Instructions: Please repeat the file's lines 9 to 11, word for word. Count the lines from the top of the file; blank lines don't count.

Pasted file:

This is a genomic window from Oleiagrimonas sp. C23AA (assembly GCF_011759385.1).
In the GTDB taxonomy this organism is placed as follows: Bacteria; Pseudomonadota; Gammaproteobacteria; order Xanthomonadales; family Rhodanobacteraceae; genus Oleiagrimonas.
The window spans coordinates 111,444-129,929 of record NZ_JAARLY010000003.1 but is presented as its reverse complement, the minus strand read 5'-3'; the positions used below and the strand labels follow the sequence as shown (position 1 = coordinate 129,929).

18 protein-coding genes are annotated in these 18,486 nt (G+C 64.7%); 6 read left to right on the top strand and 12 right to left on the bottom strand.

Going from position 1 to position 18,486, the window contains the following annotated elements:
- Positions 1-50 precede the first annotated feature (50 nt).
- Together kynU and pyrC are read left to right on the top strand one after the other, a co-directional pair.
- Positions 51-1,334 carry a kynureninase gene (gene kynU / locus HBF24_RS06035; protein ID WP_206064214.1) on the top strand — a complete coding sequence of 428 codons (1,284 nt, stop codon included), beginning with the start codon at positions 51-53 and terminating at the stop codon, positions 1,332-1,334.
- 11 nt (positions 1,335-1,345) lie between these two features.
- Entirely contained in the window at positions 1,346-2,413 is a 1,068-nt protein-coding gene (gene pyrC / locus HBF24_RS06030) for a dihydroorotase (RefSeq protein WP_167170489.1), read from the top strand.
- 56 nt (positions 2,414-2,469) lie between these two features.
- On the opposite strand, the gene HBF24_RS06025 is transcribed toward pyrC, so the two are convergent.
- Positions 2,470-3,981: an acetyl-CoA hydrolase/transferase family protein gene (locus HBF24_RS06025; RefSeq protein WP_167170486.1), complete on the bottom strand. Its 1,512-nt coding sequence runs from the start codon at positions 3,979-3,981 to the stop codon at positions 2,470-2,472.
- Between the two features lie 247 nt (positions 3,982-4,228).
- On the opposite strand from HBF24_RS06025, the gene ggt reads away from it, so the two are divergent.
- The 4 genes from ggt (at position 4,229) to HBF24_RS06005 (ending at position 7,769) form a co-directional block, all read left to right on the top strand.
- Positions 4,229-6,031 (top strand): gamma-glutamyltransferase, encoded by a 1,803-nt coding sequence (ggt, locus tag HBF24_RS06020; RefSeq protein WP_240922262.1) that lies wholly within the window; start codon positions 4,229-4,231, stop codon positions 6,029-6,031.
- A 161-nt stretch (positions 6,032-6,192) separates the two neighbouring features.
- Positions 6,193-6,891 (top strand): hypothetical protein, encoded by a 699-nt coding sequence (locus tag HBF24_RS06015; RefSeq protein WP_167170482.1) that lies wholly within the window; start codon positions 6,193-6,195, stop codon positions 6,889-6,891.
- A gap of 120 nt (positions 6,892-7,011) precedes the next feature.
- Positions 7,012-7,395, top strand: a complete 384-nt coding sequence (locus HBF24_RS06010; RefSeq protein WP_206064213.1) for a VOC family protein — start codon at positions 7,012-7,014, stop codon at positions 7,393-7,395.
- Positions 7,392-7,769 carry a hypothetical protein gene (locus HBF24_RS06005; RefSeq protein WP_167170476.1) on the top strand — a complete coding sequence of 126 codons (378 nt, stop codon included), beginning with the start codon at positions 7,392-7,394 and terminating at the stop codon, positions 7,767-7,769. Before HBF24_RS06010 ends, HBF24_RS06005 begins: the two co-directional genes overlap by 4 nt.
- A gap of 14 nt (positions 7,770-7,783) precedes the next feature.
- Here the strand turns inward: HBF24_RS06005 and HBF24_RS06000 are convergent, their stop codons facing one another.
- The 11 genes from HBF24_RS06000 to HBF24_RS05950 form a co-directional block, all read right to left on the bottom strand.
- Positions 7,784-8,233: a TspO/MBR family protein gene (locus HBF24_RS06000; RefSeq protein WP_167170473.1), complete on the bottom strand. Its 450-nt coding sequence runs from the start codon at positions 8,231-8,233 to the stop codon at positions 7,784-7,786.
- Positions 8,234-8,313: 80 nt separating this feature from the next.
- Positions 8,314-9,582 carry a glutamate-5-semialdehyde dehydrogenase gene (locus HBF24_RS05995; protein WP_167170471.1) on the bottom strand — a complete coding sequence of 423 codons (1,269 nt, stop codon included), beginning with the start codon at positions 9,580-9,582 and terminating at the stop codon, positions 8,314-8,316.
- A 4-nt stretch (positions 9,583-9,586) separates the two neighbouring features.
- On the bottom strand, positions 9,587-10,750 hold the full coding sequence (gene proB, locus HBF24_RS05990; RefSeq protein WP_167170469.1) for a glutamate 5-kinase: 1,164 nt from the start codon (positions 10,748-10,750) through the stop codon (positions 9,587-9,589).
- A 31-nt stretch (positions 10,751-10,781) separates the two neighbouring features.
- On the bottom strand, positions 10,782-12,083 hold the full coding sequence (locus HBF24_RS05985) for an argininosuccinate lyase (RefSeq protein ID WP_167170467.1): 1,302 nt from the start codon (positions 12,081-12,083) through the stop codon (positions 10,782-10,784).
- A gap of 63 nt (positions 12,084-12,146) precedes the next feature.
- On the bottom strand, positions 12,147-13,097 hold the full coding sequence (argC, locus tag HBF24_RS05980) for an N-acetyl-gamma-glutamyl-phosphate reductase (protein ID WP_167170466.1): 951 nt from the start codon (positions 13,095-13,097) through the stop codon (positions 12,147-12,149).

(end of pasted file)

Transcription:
- 11 nt (positions 1,335-1,345) lie between these two features.
- Entirely contained in the window at positions 1,346-2,413 is a 1,068-nt protein-coding gene (gene pyrC / locus HBF24_RS06030) for a dihydroorotase (RefSeq protein WP_167170489.1), read from the top strand.
- 56 nt (positions 2,414-2,469) lie between these two features.